Chief Sports Writer
Ivory Coast v Portugal (Port Elizabeth, 15 June)
North Korea will no doubt echo the reaction of Scotland's Ally McCoist, and for better reasons, when he heard that his team were drawn against Germany, Uruguay and a dangerous Danish team in 1986. "I've heard of the Group of Death," said McCoist, "but this is the Group of Certain Death."
With favourites Brazil also in Group G, it means that the fight for survival starts early for the teams of Cristiano Ronaldo and Didier Drogba. While teams such as England and Italy will believe that cruise control should carry them through to the first phase of sudden death, Portugal and the Ivory Coast have to come off their stools throwing serious punches. The result should be a compelling, instant test of Africa's chances of bringing down the old world. The World Cup starts here. The leaning must be to Drogba, football's best striker.
Deputy Football Correspondent
France v Mexico (Polokwane, 17 June)
Raymond Domenech might finally get found out when his French side face Mexico in Group A. The Mexicans qualified well after discarding Sven Goran Eriksson and employed a tougher nut in Javier Aguirre Onaindía and with their good technique they have a good record of reaching the second round.
They also look to be particularly tricky opponents at altitude and play the French at Polokwane, at 1,310m. If France have not taken enough from their awkward opening encounter against Uruguay, the pressure will be on them.
Their easiest game of the group stage, against South Africa, comes last. France are not to be written off in any tournament – who thought they would make the 2006 final? – but England will certainly be rooting for the Mexicans, who include Arsenal's Carlos Vela in their strike force. If the French progress far into the tournament England could meet them in the quarter finals.
Brazil v Ivory Coast (Jo'burg, 20 June)
Africa's strongest team against the world's favourites. A fascinating clash of styles. Didier Drogba against Kaka. And, being in the second set of matches it will matter with neither team certain of qualifying. Brazil should be nicely warmed up after thrashing North Korea while the Ivory Coast will either be flying or reeling after meeting Portugal. Both will be seeking to win. The match also has the stage it deserves. A Sunday evening kick-off, perfect for the global audience, and in the competition's largest stadium.
Portugal v Brazil (Durban, 25 June)
I'm looking forward to this match because I think it will be the most open game of the group stages. Most of those games are like playing patience, with both teams sitting back and waiting for the other to try something. You feel you should be watching, then you start drifting off on the sofa. Brazil and Portugal are different, they don't know any way other than to go forward. I think it could be a draw, but it would definitely be a scoring draw.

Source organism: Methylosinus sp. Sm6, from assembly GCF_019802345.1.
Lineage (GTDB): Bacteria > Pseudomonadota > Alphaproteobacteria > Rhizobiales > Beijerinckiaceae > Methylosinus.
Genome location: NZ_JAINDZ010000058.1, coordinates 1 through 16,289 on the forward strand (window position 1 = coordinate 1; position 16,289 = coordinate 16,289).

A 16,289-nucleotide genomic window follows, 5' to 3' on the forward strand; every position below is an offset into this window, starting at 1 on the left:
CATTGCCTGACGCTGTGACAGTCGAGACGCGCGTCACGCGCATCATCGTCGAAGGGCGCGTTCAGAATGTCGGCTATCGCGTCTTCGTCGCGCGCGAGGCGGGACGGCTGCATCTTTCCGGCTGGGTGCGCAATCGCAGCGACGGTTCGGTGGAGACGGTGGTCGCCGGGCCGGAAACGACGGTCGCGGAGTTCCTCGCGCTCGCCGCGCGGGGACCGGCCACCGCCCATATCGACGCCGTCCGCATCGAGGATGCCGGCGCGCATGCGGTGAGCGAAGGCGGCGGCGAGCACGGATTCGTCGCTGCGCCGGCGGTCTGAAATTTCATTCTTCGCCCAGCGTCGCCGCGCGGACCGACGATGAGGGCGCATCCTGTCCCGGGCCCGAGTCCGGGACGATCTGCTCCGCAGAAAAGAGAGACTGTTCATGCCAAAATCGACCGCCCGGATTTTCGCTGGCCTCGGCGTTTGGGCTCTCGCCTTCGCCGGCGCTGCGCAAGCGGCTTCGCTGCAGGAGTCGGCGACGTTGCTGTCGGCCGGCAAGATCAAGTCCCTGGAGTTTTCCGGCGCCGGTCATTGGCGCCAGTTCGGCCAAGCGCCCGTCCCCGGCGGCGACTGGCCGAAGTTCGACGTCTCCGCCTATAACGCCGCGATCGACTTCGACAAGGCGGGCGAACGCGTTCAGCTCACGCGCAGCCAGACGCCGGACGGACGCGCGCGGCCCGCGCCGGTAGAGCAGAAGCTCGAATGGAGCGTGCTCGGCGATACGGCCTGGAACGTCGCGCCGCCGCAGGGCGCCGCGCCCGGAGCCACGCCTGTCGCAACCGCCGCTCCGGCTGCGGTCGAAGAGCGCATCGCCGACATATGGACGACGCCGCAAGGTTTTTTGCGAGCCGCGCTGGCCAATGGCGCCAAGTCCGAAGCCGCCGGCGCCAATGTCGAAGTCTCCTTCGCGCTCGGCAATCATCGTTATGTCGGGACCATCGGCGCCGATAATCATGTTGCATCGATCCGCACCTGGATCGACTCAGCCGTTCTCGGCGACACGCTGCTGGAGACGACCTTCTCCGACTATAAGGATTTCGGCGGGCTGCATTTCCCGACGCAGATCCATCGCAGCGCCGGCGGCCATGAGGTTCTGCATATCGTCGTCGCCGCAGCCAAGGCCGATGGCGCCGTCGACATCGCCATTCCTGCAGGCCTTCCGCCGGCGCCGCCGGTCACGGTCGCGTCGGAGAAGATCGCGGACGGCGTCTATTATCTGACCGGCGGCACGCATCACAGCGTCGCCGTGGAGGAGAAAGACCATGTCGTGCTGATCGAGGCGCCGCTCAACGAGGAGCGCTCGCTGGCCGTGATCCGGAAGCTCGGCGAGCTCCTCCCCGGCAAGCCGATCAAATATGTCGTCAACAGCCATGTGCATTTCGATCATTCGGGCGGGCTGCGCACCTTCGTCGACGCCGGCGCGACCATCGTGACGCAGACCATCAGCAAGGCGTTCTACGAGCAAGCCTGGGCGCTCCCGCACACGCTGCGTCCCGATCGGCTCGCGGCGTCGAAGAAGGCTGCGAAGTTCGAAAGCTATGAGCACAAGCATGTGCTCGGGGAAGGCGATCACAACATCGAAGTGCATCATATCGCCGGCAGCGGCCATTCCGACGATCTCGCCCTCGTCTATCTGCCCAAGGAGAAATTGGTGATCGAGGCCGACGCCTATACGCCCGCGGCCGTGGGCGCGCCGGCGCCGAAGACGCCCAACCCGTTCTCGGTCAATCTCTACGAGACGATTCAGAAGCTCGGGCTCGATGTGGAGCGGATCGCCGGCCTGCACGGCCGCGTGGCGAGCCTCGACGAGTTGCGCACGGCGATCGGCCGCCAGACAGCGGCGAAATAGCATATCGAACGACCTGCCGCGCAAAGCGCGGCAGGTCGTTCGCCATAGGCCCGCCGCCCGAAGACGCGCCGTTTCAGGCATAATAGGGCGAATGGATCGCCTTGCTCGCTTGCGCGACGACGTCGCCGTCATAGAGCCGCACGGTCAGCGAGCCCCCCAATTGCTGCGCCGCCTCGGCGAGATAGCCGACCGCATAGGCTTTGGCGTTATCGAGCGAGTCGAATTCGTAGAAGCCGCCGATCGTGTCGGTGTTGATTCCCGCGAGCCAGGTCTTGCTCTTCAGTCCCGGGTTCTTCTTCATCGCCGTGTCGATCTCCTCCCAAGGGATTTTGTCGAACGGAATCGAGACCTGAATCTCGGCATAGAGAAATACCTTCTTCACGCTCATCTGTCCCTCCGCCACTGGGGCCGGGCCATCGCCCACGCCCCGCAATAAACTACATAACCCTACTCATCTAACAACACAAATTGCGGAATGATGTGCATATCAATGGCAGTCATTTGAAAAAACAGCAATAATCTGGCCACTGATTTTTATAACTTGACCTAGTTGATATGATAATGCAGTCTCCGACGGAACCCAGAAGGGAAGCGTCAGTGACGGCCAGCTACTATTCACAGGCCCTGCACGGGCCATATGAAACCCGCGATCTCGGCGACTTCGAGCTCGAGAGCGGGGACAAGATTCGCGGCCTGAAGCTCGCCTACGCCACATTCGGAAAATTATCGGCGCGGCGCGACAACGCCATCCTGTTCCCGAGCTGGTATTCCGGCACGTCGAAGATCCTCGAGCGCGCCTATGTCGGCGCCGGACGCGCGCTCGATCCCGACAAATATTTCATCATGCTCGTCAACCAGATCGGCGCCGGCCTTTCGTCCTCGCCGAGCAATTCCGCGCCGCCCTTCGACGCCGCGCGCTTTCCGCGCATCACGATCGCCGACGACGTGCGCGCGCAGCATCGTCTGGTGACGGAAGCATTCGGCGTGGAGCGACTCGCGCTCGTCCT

Ghana v Germany (Jo'burg, 23 June)
This Europe v Africa contest could prove to be a vital game for English hopes. The second round will see the winners of Group C, hopefully England, play the runners-up in Group D, which could well prove to be whoever loses this contest.
Fifa's world rankings puts Germany at 6th and Ghana at 37th, just above Northern Ireland, but the Black Stars will provide stiff opposition. Midfield is their strength, with Sulley Muntari of Inter Milan, Bologna's Stephen Appiah and Michael Essien, who will be opposing his Chelsea team-mate Michael Ballack.
Two months ago Ghana became the first African nation to win the Under-20 World Cup in Egypt, and the senior side will travel to South Africa hoping they can match the exploits of the junior team, known as the Black Satellites. There is a chance they could produce an upset in this game, which could mean England meeting Germany on 26 June at the first knock-out stage.
European Football Writer
Chile v Spain (Pretoria, 25 June)
Spain's last group game against Chile could well decide who tops Group H and so avoids Brazil in the last 16. Spain have beaten Chile in six of the nations' seven encounters to date but this is a talented well-organised Chilean side who were the outstanding team in South American qualification, finishing behind Brazil.
In the finals for the first time in 12 years they will be favourites to be stronger than the Swiss and Honduras. Assuming Spain win their first two games that will pit Marcelo Bielsa's dark horses against Vicente Del Bosque's favourites in the last game knowing the team who wins the match will win the group and avoid Dunga's five-times tournament winners. Of course all this assumes Brazil will win the Group of Death – something Didider Drogba and Cristiano Ronaldo might have something to say about. The good news for Spain is that if they and Brazil do both top their groups then they will avoid each other until the final.